17 October 2013
Architectural Association, London
Firstly, how do you think the AA buildings influence the quality of work?
To be taught in a Georgian house, a home, in rooms with fireplaces and moulded ceilings, in the centre of London, is exceptional. To know that great thinkers and makers have walked the same stairs before us and that others will follow, is to understand a continuity of which we are part. The high-ceilinged drawing rooms overlooking the Square, connected to the idiosyncratic mews at the back via the network of un-designed bridge-pieces allow, through juxtapositions and awkwardnesses, glimpses and serendipitous meetings between students, staff and visitors that might otherwise not occur. In this way the building influences, and causes influences: it is the very nature and imperfection of the architecture that creates the AA community. Rubbing up against each other, against difference, against history, is essential to the formation of ideas: impossible people and situations are essential to creativity. I dread visiting most ‘purpose built’ schools as they presuppose education. I am interested in usurping presupposition.
Can you explain your role as Academic Coordinator?
I was thinking about this recently in relation to the new Smith Passage, ‘the longest Georgian corridor in the world’, which links all eight buildings, 32–39 Bedford Square. It creates the most extraordinary cross-section of levels and skylights under the eaves, joining the school together in an understated, peculiar and useful way. In some ways as Academic Coordinator I operate as a sort of cross-section of the AA myself, connecting different parts of the school together. I was a student at the AA, a member of the AA Council, an External Examiner, a Unit Master twice (Diplomas 1 and 14). Having studied, worked and taught in Europe and the States yet keeping a flat above Goodge Street station for more than thirty years, I have come to know many sides of the school. As an architect I query the profession; as a teacher I question the discipline. My personal preoccupation is with architectures that revolve around the nature of being, that think about ‘spatial prosodies’ and ‘non qualities’ of time. I generally take the back door, the back stairs, Frost’s ‘path less travelled’. I favour generosity, bravery and effort. I try always to listen and where possible, make things possible.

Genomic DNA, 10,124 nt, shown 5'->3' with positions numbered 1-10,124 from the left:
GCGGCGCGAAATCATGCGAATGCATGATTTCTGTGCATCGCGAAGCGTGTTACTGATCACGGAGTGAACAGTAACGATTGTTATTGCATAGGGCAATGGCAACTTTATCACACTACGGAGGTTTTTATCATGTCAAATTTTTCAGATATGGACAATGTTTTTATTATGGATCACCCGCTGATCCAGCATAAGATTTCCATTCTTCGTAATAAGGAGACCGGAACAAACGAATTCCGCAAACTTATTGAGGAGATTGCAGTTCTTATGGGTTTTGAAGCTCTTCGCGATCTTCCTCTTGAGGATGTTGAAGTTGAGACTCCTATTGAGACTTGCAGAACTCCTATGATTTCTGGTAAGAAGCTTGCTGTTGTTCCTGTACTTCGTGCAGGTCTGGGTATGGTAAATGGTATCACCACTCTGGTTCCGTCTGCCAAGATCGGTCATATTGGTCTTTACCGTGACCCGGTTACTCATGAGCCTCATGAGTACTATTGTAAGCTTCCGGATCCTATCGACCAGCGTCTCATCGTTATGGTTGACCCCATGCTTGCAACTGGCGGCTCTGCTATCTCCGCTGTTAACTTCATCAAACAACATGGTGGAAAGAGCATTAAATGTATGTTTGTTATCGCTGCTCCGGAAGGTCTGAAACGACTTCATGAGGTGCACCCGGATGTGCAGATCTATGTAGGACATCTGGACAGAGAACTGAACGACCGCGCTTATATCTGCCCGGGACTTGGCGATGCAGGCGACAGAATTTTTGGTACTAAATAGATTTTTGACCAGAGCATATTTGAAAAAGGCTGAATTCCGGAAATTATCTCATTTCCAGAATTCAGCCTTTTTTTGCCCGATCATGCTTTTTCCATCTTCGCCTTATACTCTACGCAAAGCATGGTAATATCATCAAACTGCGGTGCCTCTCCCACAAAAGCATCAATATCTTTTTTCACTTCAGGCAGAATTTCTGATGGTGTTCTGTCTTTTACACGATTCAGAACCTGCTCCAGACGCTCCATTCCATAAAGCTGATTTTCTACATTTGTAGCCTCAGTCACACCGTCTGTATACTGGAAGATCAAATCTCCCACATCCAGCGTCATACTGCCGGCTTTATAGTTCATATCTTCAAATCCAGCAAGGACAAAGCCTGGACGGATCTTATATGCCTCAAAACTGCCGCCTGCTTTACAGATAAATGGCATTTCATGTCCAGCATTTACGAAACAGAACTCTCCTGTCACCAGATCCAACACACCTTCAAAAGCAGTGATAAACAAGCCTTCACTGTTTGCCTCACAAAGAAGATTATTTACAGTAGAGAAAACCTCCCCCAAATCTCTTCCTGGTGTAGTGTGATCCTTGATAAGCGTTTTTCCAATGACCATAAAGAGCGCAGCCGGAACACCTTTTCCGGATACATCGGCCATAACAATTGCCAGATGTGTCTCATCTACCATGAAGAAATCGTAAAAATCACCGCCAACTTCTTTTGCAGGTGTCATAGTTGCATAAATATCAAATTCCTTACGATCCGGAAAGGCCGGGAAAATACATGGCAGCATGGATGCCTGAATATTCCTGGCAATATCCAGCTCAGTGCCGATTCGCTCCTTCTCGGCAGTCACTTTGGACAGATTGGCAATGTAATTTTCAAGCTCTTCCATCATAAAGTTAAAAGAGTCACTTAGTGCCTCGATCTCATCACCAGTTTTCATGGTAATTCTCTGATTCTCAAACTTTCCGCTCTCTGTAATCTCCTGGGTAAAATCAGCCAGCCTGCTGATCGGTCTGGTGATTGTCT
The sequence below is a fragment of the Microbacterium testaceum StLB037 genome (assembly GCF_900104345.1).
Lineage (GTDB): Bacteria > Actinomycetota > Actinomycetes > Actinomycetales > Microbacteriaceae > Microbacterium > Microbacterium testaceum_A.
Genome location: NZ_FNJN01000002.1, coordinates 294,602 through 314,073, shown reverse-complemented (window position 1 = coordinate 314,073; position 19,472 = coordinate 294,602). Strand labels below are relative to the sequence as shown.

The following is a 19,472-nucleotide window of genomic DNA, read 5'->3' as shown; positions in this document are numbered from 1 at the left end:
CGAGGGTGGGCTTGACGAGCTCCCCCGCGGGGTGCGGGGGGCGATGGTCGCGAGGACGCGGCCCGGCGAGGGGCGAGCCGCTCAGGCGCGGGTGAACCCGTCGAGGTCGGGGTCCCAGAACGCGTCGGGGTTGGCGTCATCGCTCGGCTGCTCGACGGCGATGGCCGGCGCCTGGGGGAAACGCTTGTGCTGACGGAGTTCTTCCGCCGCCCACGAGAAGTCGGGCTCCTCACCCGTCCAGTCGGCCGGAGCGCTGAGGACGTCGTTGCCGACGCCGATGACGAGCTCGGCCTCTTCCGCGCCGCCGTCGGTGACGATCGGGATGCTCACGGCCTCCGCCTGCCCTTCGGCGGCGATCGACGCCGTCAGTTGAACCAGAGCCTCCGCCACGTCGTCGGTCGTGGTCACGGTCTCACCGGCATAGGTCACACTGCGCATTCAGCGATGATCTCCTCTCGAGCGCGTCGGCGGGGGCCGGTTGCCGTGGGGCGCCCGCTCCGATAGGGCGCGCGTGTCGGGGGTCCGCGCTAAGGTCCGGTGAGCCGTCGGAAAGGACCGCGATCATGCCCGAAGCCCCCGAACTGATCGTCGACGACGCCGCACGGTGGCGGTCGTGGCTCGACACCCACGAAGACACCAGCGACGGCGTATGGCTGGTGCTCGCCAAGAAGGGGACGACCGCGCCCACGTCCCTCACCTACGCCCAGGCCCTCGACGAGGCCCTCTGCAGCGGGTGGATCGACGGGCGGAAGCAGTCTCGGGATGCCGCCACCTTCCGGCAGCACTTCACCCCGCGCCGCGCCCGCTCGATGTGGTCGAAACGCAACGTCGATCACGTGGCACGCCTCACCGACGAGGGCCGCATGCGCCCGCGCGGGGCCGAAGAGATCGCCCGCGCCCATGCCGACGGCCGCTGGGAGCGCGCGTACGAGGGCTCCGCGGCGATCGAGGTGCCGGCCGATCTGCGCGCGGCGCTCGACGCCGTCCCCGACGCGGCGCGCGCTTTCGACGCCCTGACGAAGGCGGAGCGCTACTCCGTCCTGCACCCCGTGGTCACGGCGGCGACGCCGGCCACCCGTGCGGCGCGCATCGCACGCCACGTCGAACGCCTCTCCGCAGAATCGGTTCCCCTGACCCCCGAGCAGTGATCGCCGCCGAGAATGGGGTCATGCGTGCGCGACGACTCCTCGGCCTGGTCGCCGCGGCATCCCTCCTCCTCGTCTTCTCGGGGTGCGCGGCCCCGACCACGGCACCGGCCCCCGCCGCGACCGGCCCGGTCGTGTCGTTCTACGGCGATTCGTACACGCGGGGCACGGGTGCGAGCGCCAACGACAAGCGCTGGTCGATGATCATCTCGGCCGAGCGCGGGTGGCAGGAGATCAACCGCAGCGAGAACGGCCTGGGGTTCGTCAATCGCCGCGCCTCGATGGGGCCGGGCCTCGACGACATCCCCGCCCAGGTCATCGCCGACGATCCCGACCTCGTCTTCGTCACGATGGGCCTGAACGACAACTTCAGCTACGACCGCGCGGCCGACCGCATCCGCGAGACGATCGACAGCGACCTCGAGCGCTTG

How does the AA’s means of assessment influence the school?
At the AA work is assessed collectively through dialogue. That it is argued about and passionately disputed seems to embody the essence of a civilised and democratic education. Debate between students, between student and tutor, and between tutors, establishes a common ground of difference across the discipline. Disagreement is essential – it lies at the heart of ideas: it is the very material we work with, that we must work with, at the AA. Conversations are the reason to be here: our work is the materialisation of conversation. At the AA we only offer Pass or Fail. This is a fundamental and crucial principle that dates back to the founding of the school in 1847 and distinguishes the AA from all other schools of architecture. It is for other schools to skirmish over percentage assessments – I simply don’t believe that subjective judgements can be categorised in this way. Work is either good enough or it’s not and this can be identified regardless of taste, style, subject, medium or mode. This ability to recognise quality is what we teach, across all units; how to ask the right questions, how to make judgements. As tutors and students, we are learning all the time: this is a dynamic condition that occurs between us and is, to a large extent, ineffable and unmeasurable in any conventional sense.